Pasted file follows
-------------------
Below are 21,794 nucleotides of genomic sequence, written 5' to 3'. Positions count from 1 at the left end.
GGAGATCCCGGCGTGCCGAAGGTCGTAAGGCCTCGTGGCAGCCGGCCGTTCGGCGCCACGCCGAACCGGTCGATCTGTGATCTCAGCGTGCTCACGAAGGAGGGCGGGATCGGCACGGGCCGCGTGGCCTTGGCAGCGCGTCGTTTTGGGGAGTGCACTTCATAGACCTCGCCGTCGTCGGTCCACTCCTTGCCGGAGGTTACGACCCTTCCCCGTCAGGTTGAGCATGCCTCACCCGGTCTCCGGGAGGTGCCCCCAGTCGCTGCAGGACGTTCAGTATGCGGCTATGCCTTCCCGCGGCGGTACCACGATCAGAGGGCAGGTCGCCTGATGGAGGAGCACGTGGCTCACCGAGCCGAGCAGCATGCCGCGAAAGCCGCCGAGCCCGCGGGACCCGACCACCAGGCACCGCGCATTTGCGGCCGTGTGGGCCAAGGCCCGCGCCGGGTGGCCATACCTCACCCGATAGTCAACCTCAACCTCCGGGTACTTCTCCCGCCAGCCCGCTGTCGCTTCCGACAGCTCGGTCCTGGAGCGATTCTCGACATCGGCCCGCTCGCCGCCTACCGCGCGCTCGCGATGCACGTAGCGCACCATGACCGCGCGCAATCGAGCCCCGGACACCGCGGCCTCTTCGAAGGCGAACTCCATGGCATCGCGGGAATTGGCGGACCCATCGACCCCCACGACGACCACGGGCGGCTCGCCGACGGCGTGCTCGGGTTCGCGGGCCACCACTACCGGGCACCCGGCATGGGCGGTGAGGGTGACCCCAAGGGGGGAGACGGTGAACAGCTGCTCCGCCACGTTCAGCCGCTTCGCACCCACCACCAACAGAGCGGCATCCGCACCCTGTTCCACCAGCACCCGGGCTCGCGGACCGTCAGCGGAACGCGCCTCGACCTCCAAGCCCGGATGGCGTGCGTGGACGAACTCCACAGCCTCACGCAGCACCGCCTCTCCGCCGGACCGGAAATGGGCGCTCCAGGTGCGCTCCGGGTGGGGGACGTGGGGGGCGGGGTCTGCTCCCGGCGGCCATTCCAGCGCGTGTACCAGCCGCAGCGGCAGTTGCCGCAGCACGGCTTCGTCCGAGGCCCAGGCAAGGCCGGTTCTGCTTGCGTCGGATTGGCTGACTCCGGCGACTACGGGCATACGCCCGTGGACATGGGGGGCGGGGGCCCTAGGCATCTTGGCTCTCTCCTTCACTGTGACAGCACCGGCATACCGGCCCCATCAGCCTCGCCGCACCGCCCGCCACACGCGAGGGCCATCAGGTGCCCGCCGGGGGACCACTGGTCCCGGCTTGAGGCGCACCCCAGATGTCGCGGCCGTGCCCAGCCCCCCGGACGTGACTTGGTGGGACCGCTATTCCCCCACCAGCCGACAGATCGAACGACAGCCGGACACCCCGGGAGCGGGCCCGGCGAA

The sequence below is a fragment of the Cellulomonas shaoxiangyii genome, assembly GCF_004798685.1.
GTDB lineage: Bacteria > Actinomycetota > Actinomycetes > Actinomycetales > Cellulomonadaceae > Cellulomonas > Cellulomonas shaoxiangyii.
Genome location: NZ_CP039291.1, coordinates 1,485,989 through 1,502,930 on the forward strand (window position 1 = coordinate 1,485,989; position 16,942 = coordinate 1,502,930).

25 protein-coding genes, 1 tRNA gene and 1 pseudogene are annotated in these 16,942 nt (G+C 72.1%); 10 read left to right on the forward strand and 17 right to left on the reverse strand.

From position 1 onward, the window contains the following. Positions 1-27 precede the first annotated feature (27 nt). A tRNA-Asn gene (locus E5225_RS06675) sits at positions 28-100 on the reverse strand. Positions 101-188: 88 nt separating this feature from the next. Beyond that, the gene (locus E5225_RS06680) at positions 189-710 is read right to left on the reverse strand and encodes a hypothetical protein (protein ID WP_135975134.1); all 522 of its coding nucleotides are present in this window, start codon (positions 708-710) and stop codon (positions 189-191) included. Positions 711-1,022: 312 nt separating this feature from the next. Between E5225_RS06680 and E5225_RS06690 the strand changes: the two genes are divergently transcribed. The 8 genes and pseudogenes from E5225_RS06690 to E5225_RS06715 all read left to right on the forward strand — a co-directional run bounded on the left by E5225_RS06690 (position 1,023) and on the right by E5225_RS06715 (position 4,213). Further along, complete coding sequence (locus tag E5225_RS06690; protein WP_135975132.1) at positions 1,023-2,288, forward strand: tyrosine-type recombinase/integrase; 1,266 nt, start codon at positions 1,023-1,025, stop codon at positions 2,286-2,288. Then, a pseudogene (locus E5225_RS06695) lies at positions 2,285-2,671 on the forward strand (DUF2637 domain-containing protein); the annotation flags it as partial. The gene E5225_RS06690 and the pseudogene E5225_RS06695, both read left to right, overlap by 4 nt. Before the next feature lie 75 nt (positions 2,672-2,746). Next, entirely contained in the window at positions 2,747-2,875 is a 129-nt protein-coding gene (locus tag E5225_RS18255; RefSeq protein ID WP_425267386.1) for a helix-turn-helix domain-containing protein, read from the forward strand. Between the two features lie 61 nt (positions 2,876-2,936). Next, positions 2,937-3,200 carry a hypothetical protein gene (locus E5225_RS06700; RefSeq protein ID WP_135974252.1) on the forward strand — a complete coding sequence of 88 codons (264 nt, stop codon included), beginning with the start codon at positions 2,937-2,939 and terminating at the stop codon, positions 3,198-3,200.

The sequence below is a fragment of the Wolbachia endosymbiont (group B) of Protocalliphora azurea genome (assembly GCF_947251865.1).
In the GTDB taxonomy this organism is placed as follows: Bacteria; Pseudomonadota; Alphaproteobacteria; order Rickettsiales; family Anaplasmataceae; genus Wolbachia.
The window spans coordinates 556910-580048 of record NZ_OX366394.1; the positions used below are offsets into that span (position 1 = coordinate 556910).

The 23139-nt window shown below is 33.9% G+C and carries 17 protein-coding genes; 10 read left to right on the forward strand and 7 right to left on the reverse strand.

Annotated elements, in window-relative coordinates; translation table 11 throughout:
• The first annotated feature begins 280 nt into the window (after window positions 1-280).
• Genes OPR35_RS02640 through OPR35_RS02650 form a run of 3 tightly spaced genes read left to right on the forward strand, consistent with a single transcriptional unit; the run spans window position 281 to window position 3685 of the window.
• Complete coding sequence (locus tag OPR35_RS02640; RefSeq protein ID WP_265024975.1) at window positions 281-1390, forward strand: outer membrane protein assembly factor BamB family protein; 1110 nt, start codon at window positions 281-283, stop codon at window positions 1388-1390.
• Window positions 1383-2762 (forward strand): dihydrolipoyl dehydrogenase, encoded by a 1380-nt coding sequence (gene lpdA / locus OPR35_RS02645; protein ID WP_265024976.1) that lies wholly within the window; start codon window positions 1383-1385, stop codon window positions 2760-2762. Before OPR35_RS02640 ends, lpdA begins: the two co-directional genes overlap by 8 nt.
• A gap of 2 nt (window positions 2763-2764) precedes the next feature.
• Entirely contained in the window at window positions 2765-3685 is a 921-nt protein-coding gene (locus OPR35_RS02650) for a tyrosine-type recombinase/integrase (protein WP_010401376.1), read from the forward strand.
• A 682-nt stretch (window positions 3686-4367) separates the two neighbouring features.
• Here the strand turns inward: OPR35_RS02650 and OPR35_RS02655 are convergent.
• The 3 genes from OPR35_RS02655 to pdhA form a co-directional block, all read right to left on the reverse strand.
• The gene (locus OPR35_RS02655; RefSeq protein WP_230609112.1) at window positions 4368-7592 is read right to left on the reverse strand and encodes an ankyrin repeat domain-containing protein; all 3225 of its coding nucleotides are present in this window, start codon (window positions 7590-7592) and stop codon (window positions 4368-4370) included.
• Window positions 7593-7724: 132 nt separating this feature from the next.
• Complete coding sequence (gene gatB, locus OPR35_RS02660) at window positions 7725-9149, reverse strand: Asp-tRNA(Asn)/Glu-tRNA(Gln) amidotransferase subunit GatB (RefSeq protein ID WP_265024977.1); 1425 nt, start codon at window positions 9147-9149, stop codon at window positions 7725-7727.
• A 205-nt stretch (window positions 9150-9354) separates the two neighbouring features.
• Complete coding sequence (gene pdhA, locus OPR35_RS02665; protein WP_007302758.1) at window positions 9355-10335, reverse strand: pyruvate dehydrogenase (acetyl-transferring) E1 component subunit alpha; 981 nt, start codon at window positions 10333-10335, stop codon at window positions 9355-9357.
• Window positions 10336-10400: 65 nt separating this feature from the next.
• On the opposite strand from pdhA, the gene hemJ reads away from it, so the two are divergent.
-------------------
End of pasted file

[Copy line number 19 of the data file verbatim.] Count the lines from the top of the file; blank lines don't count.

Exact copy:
• A 682-nt stretch (window positions 3686-4367) separates the two neighbouring features.